Although the threat of freezing temperatures and sudden blizzards lessens each day as the season progresses, cold rain spells and a slight wind chill can still be detrimental to newborn calves.
But an experimental product from the National Weather Service is attempting to help livestock producers be a step ahead of the weather and mitigate losses during calving season.
The Cold Advisory for Newborn Livestock system uses wind chill, precipitation and sky cover data to create an index that details the likelihood of a newborn calf experiencing hazardous weather conditions.
Submitted Photo •
This map shows the test area for the CANL program, which uses weather data to predict hazardous conditions that might affect newborn livestock.
Submitted Photo •
This map of western North Dakota shows the “Severe” hazard risk — seen here in orange — newborn livestock faced from 1 a.m. to 7 a.m. this morning.
Color-coded, the index ranges from green for "none" to red for "extreme" and is updated every six hours. The forecast goes out 36 hours.
"The whole idea behind it is to hopefully give producers enough time to get more feed out or provide some additional shelter," said Tanja Fransen, one of the research team members behind the program. "Ranchers appreciate the heads-up. A lot of the time you're not going to get 12 feet of snow, but you could get some rain and enough wind chill things we don't necessarily issue warnings for to make things dangerous."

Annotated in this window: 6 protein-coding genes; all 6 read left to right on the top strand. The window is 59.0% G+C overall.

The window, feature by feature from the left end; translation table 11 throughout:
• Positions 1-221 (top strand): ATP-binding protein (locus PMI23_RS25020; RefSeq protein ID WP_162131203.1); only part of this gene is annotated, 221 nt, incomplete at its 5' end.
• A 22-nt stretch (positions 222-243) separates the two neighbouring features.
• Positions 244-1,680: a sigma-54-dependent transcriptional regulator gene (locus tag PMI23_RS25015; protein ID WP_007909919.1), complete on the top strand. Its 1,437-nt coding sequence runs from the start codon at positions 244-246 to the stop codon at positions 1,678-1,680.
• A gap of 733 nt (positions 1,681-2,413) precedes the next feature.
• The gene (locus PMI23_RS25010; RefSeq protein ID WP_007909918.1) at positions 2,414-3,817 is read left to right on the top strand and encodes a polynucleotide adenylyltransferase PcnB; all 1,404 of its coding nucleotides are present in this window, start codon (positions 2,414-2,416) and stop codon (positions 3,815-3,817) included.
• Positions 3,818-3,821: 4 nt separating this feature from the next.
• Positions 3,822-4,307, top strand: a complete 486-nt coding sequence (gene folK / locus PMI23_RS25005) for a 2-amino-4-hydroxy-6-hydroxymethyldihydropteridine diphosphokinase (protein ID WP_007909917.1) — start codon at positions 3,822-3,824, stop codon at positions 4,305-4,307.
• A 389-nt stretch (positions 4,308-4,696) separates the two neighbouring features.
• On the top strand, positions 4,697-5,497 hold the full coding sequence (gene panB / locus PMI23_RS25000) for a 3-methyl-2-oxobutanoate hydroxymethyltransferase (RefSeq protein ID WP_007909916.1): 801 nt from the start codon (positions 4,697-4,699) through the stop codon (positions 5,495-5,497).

Launched last year, CANL is a collaborative effort between two professors Larry Kalkstein, a biometerologist at the University of Miami, and Katrina Frank, a researcher with a background in animal science and climatology and the National Weather Service office in Glasgow. Funded by the National Oceanic and Atmospheric Administration and the U.S. Department of Commerce, the program currently operates from NWS stations in Aberdeen, S.D., Billings, Glasgow and Great Falls, Mont., and Bismarck, and covers the eastern two-thirds of Montana, the western two-thirds of North Dakota and a northeast section of South Dakota.
Because of the number of branches involved and the area covered, the exact number of ranchers using the system is unknown, but Fransen said she is aware of several dozen users in her area.
"It's really about getting the word out. This program can be utilized anywhere in the U.S. Newborn livestock are not acclimated to the weather when they're born. Some breeds are better suited for certain weather conditions, but no animal is fully acclimated no matter where they're born," she said, adding that the office has received interest from ranchers as far south as Oklahoma.
Launched this season in late January and continuing through Memorial Day weekend, the CANL forecast for North Dakota can be viewed at (www.crh.noaa.gov/bis/?n=canl).
Researchers are asking ranchers to submit feedback on the article. Feedback can be given by going to (www.weather.gov/surveynws-survey.php?code=GGW-CANL) or you can call the NWS Glasgow office at 1-406-228-2850.